The preliminary results suggest that employment levels in terms of persons employed might already be reached again this year or in 2022 in most countries, given the strong macroeconomic growth predicted in GDP forecasts. In terms of hours worked the 2019 level will be reached about one or two years later because of the stronger decline in hours worked in 2020 (see Figure 6) compared with persons employed and larger productivity growth rates in terms of hours worked.

Concerning employment and hours worked at the industry level, the results indicate that most industries will return to their pre-crisis levels already in 2021 or 2022 and between 2022 and 2023 in terms of hours worked. The industries with strong growth rates – specifically information and communication industries and professional, scientific, technical, administration and support service activities – or industries with a limited impact from the crisis (specifically public administration, defence, education, human health and social work activities) will reach pre-crisis levels even earlier. Other industries remain on their downward trend, including agriculture and financial and insurance activities. In contrast, the most affected industries will reach these levels only later due to relatively modest value added combined with relatively high productivity growth rates, as well as the strong decline during the pandemic.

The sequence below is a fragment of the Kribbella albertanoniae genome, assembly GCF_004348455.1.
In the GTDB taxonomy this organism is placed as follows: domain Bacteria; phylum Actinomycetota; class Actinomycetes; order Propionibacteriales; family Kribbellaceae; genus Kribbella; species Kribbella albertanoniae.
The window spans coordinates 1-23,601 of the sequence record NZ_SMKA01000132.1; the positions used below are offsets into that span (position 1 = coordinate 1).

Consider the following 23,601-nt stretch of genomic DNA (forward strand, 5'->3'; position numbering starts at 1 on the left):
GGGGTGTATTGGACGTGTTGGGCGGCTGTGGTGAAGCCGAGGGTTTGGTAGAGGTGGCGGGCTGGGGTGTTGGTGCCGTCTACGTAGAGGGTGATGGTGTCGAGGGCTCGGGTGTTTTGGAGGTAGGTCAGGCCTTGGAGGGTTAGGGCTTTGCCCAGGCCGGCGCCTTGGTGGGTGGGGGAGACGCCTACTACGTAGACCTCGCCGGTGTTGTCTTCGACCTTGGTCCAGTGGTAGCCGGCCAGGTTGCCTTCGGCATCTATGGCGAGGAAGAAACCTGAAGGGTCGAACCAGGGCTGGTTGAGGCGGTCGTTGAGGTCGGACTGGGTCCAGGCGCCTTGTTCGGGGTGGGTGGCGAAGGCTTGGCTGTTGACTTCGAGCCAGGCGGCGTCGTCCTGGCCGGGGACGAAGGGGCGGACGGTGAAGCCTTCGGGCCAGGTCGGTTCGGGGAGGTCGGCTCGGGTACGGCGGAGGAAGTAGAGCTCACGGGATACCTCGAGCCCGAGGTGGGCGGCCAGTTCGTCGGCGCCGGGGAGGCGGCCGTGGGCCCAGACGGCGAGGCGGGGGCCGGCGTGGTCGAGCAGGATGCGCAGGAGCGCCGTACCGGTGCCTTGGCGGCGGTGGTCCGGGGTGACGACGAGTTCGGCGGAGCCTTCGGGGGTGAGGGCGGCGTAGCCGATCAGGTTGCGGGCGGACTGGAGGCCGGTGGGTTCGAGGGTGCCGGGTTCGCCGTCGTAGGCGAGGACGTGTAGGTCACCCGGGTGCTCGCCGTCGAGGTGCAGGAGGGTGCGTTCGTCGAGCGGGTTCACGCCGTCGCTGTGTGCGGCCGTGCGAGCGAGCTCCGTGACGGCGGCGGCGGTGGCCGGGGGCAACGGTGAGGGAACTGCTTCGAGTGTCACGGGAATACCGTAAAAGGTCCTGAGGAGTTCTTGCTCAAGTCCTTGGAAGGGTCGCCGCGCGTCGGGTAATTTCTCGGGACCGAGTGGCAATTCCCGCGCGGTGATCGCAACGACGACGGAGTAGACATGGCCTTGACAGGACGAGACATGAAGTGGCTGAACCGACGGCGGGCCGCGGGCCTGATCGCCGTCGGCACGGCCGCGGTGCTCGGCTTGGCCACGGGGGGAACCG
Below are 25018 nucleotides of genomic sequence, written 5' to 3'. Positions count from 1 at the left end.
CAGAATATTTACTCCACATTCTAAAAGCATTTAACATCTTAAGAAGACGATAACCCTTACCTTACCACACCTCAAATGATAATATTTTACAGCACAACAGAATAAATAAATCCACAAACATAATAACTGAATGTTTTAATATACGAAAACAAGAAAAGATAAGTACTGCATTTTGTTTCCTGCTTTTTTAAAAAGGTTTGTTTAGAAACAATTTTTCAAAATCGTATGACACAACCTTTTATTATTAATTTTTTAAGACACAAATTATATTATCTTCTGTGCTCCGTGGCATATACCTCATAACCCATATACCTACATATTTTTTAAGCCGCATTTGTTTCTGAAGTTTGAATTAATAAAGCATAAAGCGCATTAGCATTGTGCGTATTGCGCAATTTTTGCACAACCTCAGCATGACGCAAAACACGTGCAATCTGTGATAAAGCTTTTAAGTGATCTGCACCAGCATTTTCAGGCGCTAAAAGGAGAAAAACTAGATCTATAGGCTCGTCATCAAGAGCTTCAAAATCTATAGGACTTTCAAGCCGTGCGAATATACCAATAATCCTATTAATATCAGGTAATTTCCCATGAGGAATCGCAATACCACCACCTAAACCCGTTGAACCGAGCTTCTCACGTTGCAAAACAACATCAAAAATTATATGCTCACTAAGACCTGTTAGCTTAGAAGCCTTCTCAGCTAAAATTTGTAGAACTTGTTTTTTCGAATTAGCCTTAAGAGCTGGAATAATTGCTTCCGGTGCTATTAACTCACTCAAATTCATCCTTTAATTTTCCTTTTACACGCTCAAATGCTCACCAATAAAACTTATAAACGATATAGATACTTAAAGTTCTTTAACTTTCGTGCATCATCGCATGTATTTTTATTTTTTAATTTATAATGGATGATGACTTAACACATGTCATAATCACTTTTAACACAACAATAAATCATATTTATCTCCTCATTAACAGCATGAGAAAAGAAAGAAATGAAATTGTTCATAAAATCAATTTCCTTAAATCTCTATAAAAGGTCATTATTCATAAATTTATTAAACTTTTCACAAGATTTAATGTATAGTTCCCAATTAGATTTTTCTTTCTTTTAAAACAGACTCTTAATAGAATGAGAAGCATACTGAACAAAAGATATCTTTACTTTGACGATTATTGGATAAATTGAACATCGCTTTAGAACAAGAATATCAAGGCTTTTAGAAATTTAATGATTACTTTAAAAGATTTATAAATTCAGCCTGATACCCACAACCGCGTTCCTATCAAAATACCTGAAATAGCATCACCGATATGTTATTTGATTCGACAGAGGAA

The calculations and results highlight a number of policy conclusions. First, in order for the labour market recovery to continue and strengthen, including in the most badly-affected industries, economic growth overall needs to be strong. That means that fiscal and monetary policies need to be expansionary. On the monetary side, this seems fairly likely. The ECB retains a dovish stance and has emphasised repeatedly that the current spike in inflation in some parts of the euro area is ‘transitory’ and will not lead to a tightening of policy. Monetary policy should also remain geared towards limiting excessive volatility and fluctuations in financial markets, which can themselves have negative spillovers for sentiment in the real economy. EU fiscal policy has also been supportive so far in response to the pandemic, albeit much less so than in the United States. It is vital that fiscal support be maintained in order to underpin a rapid recovery to pre-crisis employment levels and sustainable strong growth in conjunction. Fiscal support should not be indiscriminate, but rather targeted at the most pressing short-term needs, plus helping to prepare the EU economies for the most important future challenges such as the climate crisis and digitalisation. A premature return to fiscal consolidation with harsh austerity – as happened after the last crisis – would weaken the economic recovery.